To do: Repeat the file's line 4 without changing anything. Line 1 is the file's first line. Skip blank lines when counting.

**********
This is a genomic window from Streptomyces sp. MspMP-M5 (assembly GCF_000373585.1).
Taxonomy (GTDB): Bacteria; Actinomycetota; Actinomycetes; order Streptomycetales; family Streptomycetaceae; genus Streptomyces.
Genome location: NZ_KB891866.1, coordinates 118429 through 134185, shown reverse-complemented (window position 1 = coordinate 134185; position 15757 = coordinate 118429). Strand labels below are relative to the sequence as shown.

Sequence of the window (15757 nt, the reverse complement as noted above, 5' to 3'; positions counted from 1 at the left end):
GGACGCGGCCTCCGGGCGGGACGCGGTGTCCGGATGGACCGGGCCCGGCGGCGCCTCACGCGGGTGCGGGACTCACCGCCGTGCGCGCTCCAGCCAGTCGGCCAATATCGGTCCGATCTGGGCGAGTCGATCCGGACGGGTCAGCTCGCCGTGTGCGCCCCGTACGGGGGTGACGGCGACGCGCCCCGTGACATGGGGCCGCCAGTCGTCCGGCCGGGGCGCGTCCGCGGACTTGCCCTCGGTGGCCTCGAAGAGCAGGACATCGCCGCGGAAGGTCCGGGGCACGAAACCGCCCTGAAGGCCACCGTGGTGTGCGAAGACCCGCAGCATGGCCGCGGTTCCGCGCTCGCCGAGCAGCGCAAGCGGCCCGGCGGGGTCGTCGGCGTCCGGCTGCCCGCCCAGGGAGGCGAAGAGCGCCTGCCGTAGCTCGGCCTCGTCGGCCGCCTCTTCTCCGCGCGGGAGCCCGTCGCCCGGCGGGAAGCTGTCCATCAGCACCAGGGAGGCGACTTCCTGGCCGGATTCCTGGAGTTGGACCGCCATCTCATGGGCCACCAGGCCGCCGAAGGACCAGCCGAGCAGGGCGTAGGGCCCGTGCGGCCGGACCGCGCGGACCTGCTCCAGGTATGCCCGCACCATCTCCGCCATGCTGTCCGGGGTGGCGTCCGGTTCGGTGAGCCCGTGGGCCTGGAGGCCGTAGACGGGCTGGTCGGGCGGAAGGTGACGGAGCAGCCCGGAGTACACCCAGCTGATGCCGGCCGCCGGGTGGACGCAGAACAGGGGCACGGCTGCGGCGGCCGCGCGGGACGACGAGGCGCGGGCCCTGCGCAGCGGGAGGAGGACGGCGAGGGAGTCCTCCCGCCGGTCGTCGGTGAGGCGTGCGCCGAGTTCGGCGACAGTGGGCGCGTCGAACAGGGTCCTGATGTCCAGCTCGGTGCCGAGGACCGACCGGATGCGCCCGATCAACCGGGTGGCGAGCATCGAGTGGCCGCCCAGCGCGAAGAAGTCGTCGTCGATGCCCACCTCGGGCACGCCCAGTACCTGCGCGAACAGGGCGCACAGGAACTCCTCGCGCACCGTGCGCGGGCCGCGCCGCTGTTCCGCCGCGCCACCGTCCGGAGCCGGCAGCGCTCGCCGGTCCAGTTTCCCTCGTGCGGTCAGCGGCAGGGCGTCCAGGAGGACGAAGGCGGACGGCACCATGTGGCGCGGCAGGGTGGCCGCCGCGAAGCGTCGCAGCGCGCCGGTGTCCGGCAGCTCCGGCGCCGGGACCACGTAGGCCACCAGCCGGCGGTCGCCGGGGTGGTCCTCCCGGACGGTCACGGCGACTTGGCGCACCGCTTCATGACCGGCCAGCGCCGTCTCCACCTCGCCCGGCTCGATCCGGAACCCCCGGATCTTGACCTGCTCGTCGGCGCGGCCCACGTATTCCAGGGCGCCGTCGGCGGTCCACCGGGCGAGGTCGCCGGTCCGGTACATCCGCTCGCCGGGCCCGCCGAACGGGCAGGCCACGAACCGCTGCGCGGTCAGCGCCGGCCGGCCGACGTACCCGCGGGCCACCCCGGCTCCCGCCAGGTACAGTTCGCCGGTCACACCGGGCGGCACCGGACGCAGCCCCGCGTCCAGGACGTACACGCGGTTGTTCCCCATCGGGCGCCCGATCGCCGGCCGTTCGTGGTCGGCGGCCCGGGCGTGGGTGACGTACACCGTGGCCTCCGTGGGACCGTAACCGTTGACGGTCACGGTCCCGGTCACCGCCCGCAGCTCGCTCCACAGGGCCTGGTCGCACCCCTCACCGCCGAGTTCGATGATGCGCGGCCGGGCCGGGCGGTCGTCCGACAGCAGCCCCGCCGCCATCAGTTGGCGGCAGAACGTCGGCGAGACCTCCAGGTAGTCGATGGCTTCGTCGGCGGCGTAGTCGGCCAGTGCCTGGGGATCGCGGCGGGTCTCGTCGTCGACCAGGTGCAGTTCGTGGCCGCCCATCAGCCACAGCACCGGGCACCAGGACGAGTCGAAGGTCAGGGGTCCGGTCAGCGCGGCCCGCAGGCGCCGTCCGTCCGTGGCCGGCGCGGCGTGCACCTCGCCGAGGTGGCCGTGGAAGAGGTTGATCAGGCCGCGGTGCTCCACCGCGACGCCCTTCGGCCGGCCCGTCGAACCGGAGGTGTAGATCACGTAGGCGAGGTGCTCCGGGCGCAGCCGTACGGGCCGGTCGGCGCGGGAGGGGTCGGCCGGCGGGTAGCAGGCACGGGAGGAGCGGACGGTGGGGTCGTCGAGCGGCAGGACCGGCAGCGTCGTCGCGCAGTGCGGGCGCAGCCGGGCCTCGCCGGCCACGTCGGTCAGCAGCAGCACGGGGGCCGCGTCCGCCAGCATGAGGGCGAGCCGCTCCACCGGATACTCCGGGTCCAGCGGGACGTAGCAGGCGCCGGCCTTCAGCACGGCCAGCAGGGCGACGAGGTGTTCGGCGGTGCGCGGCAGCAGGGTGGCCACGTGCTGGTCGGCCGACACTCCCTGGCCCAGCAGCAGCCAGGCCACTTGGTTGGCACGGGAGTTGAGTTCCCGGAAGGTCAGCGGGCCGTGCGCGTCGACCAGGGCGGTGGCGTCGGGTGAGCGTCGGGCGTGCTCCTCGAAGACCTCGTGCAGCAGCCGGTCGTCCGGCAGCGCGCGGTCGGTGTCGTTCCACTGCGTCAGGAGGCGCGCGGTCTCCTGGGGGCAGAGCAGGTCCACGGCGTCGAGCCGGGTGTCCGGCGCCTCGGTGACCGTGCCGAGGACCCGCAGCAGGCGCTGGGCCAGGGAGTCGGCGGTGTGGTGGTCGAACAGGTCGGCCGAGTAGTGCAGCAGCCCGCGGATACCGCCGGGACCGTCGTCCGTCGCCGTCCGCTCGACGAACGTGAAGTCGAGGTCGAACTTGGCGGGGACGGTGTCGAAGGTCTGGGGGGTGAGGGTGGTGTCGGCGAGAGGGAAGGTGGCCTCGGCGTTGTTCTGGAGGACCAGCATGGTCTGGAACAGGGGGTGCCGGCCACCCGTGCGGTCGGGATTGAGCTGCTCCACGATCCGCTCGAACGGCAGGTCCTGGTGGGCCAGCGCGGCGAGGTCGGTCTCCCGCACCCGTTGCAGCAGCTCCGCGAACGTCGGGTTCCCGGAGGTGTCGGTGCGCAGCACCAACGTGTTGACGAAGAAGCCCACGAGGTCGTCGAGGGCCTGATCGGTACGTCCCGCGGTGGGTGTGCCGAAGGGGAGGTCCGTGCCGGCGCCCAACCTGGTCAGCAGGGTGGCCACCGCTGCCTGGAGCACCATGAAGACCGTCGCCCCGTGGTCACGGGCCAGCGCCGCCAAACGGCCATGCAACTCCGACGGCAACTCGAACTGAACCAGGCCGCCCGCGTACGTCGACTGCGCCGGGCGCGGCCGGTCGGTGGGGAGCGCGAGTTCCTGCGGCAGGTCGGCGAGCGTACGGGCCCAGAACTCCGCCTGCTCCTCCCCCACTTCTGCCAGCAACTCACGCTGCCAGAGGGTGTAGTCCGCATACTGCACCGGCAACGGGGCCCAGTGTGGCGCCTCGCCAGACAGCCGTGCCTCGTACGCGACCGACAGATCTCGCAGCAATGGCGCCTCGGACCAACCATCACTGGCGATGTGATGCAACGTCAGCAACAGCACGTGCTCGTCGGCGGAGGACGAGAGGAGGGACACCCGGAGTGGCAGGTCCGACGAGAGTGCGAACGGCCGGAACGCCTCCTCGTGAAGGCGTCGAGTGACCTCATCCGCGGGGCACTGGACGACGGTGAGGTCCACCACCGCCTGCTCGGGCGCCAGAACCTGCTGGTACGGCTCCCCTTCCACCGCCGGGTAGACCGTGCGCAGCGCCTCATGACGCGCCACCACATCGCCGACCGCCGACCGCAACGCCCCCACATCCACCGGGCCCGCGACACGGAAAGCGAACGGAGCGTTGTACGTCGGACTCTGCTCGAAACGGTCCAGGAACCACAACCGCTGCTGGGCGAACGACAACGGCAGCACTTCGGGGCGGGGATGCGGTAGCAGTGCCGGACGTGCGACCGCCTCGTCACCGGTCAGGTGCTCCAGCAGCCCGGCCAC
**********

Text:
Sequence of the window (15757 nt, the reverse complement as noted above, 5' to 3'; positions counted from 1 at the left end):